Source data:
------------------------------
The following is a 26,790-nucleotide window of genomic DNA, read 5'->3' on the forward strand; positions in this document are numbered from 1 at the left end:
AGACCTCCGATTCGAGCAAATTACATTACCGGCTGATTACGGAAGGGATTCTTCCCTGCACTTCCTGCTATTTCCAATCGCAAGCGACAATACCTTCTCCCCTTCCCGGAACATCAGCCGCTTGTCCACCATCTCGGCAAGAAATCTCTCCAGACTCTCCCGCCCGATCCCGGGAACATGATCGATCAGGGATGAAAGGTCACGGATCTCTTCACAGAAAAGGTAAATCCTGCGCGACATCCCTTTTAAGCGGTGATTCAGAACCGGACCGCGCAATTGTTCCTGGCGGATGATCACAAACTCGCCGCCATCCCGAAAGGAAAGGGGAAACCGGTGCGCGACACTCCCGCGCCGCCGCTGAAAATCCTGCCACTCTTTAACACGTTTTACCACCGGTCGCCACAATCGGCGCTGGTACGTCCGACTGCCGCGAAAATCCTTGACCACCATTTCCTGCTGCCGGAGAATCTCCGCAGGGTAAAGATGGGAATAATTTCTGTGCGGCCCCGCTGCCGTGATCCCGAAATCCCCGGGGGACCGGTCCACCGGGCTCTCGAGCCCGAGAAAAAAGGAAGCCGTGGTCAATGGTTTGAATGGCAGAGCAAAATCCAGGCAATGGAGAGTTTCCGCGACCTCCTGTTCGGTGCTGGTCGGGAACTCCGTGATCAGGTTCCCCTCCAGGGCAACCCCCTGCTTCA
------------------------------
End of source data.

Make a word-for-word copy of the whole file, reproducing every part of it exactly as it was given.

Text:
The following is a 26,790-nucleotide window of genomic DNA, read 5'->3' on the forward strand; positions in this document are numbered from 1 at the left end:
AGACCTCCGATTCGAGCAAATTACATTACCGGCTGATTACGGAAGGGATTCTTCCCTGCACTTCCTGCTATTTCCAATCGCAAGCGACAATACCTTCTCCCCTTCCCGGAACATCAGCCGCTTGTCCACCATCTCGGCAAGAAATCTCTCCAGACTCTCCCGCCCGATCCCGGGAACATGATCGATCAGGGATGAAAGGTCACGGATCTCTTCACAGAAAAGGTAAATCCTGCGCGACATCCCTTTTAAGCGGTGATTCAGAACCGGACCGCGCAATTGTTCCTGGCGGATGATCACAAACTCGCCGCCATCCCGAAAGGAAAGGGGAAACCGGTGCGCGACACTCCCGCGCCGCCGCTGAAAATCCTGCCACTCTTTAACACGTTTTACCACCGGTCGCCACAATCGGCGCTGGTACGTCCGACTGCCGCGAAAATCCTTGACCACCATTTCCTGCTGCCGGAGAATCTCCGCAGGGTAAAGATGGGAATAATTTCTGTGCGGCCCCGCTGCCGTGATCCCGAAATCCCCGGGGGACCGGTCCACCGGGCTCTCGAGCCCGAGAAAAAAGGAAGCCGTGGTCAATGGTTTGAATGGCAGAGCAAAATCCAGGCAATGGAGAGTTTCCGCGACCTCCTGTTCGGTGCTGGTCGGGAACTCCGTGATCAGGTTCCCCTCCAGGGCAACCCCCTGCTTCA